STUDY: Link between cannabis use and higher surgery complications

Regional News

A man smokes a joint during a demonstration for the decriminalization of cannabis. (Photo by THOMAS SAMSON/AFP via Getty Images)

ALBANY, N.Y. (NEWS10) — A new study by researchers at a Brooklyn hospital found a link between cannabis use disorder and higher surgery complications from total knee replacement. The findings were presented at the New York State Society of Orthopaedic Surgeon’s (NYSSOS) annual meeting and symposium in October.

Researchers at Maimonides Medical Center collected data on more than 50,000 patients who had undergone total knee replacement surgeries. Almost 10,000 of those patients had a diagnosis of cannabis use disorder (CUD). The disorder is generally defined as the persistent use of cannabis leading to impairment and social restraint.

The study found:

  • The majority of patients undergoing total knee replacement with CUD are between 45 and 65 years old.
  • CUD patients were found to have nearly twice as long of an in-hospital stay after surgery (about 4 days compared to 2 days).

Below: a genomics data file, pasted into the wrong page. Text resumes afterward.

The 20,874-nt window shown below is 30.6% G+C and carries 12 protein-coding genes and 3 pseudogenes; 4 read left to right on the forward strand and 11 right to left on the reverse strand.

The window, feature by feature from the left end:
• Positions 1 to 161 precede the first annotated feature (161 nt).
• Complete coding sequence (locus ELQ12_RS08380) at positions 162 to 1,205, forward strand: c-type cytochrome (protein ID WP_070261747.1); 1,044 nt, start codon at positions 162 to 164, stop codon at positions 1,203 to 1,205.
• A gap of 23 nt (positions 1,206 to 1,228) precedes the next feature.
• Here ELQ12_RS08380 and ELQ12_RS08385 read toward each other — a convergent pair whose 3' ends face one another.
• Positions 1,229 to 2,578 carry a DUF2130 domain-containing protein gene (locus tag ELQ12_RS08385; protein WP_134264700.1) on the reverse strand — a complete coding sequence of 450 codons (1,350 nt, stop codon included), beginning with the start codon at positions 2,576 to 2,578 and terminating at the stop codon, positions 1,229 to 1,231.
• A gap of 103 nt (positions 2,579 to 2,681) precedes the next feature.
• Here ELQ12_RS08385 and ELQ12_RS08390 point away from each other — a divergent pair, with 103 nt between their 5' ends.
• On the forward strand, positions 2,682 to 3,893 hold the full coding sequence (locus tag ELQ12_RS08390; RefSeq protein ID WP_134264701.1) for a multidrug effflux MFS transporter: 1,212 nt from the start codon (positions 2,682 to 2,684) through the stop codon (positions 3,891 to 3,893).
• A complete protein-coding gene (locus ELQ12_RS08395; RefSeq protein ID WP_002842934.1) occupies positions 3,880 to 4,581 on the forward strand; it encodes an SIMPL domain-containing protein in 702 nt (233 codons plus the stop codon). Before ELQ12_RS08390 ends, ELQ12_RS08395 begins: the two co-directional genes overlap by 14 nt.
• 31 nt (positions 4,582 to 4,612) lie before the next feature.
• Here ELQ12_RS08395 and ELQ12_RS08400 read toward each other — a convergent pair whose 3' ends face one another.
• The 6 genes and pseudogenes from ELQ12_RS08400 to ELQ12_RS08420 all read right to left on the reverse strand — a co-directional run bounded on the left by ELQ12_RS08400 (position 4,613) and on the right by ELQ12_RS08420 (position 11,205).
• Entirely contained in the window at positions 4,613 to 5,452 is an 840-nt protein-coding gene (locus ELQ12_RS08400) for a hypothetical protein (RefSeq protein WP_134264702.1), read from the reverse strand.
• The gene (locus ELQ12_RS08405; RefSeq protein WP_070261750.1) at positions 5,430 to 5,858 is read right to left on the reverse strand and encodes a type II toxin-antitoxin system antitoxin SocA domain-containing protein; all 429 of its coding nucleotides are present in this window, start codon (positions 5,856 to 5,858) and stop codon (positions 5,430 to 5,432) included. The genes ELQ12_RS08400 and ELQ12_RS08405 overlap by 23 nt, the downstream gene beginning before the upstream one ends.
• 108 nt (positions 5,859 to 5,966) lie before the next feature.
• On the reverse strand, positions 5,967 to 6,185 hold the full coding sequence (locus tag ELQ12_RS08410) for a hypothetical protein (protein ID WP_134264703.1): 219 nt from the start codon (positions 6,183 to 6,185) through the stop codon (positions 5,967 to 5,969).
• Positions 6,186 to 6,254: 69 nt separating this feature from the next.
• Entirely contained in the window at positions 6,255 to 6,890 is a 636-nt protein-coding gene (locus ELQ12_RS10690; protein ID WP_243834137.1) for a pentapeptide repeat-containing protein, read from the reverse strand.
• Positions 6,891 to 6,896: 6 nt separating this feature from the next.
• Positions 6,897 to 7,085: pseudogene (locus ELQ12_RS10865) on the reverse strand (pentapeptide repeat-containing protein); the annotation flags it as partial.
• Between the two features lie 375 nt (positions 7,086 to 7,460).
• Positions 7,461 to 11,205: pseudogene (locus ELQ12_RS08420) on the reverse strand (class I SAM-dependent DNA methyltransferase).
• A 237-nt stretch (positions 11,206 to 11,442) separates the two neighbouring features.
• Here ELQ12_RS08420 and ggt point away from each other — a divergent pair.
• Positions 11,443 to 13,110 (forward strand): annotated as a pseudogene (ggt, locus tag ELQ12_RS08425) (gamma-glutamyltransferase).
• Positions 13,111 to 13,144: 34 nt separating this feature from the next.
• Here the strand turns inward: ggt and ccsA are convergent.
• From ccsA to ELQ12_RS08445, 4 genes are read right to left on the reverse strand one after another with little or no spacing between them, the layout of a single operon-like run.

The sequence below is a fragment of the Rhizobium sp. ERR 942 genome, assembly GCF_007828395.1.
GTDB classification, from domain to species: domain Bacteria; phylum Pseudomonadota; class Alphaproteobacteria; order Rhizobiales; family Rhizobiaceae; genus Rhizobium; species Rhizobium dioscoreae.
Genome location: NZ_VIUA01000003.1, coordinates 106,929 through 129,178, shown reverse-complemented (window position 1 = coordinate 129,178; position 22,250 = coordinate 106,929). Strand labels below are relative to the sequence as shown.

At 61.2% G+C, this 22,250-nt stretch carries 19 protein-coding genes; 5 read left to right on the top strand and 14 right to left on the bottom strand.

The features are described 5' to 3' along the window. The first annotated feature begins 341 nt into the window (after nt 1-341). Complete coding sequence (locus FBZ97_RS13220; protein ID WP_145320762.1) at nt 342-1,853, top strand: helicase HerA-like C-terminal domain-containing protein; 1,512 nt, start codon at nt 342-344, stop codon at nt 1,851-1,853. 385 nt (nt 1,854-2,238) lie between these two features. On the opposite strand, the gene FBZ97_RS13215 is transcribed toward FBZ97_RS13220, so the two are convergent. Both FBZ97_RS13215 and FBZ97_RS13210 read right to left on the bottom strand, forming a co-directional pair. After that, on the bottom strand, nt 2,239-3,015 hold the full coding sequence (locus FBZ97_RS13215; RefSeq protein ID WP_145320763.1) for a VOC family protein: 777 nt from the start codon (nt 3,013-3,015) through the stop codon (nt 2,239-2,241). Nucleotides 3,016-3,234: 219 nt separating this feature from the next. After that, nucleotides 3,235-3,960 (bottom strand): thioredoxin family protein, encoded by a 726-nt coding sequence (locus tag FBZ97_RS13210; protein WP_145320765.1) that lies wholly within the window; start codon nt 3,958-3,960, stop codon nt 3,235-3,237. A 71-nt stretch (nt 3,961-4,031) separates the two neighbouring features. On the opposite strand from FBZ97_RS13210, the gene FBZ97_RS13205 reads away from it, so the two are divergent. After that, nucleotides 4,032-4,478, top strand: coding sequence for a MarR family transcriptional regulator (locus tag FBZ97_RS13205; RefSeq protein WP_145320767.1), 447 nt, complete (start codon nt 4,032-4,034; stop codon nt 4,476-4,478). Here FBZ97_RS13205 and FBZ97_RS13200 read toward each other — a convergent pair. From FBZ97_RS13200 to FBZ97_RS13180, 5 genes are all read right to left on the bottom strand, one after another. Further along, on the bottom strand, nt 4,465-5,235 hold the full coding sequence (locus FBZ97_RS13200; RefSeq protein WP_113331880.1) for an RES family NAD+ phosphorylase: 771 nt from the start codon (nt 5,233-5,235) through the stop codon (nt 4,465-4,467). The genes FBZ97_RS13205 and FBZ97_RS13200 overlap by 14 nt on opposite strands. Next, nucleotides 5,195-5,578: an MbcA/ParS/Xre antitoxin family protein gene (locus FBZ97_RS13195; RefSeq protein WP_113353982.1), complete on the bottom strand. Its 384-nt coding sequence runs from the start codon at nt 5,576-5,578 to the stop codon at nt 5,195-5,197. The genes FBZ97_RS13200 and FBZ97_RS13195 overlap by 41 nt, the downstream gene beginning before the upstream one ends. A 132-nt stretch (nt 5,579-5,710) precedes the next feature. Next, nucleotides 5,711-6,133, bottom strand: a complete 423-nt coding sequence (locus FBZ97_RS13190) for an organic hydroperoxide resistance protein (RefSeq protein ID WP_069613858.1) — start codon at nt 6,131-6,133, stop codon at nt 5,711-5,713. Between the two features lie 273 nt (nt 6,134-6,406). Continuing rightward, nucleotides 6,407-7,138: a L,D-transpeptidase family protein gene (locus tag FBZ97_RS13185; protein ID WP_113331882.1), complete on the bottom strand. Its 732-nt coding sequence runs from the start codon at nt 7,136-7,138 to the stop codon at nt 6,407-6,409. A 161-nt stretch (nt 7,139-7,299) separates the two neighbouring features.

• CUD patients were 1.5 times more likely to have a medical complication, such as pneumonia, respiratory failure or heart attack, within 90 days after surgery.
  • CUD patients were found to be up to 56 percent more likely to experience complications, such as loosening or infection, within two years of their knee replacement.
  • Surgery costs were found to be nearly 20 percent higher for those with CUD

“The study strongly suggests that all of the impacts of broader cannabis use are not yet fully understood, and that more research and diligent impact analysis is necessary as we move forward,” said NYSSOS President Dr. John DiPreta. “We are hopeful that the state’s cannabis policy makers and regulators move cautiously, and more importantly, reflect on the health of all New Yorkers as they implement New York’s legalized cannabis program to ensure that any potential unanticipated consequences of increased cannabis use are effectively addressed and, if possible, mitigated.”

The full study has been submitted for publication to the Journal of the American Academy of Orthopaedic Surgeons and is currently under review.

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